Irritation and David McIntosh’s “Portside Walk”

The fire hydrant on West Waterfront Road

When I saw the route that Adrienne prescribed for my podplay, I was delighted. The progression of spaces, and the variety of sensations a body might encounter negotiating the play’s vector were quite exciting to me. On walking it the first time, I found it to be so rich in structural conflict that I felt it would be irritating to have a narrative added to my ears on this journey.

I went with that impulse and imagined an irritating person talking to me non-stop as I walked. Someone you might meet in a bar, and perhaps were trying to escape from. A man whose endless narratives just might contain something important you or he needed to hear. That the tangents of his stories might eventually come together in some illusive moment of recognition.

I wrote some text, got a friend to walk with me, and recorded different versions of it. Some of myself reading it, others of my friend repeating lines that I yelled to him while walking the actual route. Experimenting. I dumped these onto an ipod and started walking the route regularly. It was then that I realised I had a problem with the form. It irritated me.

I never walk around with headphones. They give me a headache and they act as a shield or a mask separating myself from the world around me. It’s not just that I fear death from inattention, I also feel uneasy about the imposition of pre recorded words or music on an environment. It’s an easy use of technology that graces you with a self-arranged sense of privilege. I can be here and look around me, but I am separate. For others to engage me, they will have to interrupt my progress, which doesn’t include the aural immediacy of our actual shared existence. It’s an act of individual colonialisation. An intimate, exclusive imposition on the world around you.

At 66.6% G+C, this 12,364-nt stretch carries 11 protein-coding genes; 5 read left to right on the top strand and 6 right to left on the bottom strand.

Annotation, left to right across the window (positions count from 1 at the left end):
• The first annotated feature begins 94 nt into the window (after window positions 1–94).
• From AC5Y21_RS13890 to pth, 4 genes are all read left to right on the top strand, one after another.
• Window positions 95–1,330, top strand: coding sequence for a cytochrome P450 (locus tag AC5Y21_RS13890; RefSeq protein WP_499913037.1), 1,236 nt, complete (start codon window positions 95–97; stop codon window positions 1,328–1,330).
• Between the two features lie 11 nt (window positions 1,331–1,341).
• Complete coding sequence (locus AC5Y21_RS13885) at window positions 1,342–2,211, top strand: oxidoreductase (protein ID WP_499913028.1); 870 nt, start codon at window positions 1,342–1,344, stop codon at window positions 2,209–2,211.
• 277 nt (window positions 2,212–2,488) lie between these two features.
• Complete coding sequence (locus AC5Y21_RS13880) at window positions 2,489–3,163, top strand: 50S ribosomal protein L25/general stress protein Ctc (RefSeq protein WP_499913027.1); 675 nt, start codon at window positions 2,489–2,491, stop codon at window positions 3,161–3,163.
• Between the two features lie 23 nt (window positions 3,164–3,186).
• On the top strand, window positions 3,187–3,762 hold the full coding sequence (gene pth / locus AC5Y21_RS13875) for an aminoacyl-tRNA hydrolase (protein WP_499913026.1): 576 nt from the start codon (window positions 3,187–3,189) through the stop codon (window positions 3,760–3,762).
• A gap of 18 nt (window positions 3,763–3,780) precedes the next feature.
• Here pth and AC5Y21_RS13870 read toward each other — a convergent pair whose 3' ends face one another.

As a form, a Podplay purports to take its audience into the world and encourage them to engage with the here and now, but its realisation in performance creates an unresolvable contradiction. The form removes you from the here and now by asking you to engage in a scripted intimacy with the voice transmitted to your head. Irritating.

I think this irritating contradiction is the forms greatest strength. How does the listener negotiate the intimacy of the transmission and stay present in the world. The agenda in your ear requires your body act as the conduit to the world that the voice speaks of, while simultaneously removing your sense of it. How much are you going to resist or give in to this scripted intimacy? How present can you be? For me, the site of the podplay performance becomes the body of the listener negotiating all these contradictions. That negotiation and struggle, recognition and denial, becomes the content of the work.

I like to be irritated. Deeply irritated. If art doesn’t irritate me on some level, I am bored. If not angry. Very very angry. All of which is better than entertained. I find it insulting to be entertained. I did David Leddy’s podplay “SUSURRUS” in Glasgow’s botanic gardens. It really irritated me. I full-on despised the whole thing till 30 minutes into it I found myself streaming with tears. My body had to acknowledge the beauty and love in the twisted constructs of the world around me. It was a deep irritation. I happened to run into Mr. Leddy at a bar later that night and I was able to tell him how deeply I hated his work and all the tangental reasons for my deep irritation. He remarked that I had brought a lot of baggage to his work. But of course that is unavoidable when the site of performance is your body.

I hope your body finds my work at least a bit irritating, even though Mr. Murphy found some beauty in it and gave me three lovely songs.

I deeply enjoyed the irritations of making it.

David McIntosh is a writer, singer, and the artistic producer of battery opera. In 1995 he co-founded battery opera with Lee Su-Feh, whom he began collaborating with shortly after he was run over while on his bicycle somewhere between Kuantan and Kota Baru.

Subscribe to his, and more podplays, until September 30th, 2011 HERE.

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